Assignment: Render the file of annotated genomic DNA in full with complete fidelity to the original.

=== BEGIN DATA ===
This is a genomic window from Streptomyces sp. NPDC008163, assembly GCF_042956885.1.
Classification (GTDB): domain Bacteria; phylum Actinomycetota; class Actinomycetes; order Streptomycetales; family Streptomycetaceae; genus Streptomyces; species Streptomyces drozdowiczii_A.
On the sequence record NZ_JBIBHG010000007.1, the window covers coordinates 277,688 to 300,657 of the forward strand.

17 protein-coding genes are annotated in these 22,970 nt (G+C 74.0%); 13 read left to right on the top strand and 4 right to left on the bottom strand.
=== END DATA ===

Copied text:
This is a genomic window from Streptomyces sp. NPDC008163, assembly GCF_042956885.1.
Classification (GTDB): domain Bacteria; phylum Actinomycetota; class Actinomycetes; order Streptomycetales; family Streptomycetaceae; genus Streptomyces; species Streptomyces drozdowiczii_A.
On the sequence record NZ_JBIBHG010000007.1, the window covers coordinates 277,688 to 300,657 of the forward strand.

17 protein-coding genes are annotated in these 22,970 nt (G+C 74.0%); 13 read left to right on the top strand and 4 right to left on the bottom strand.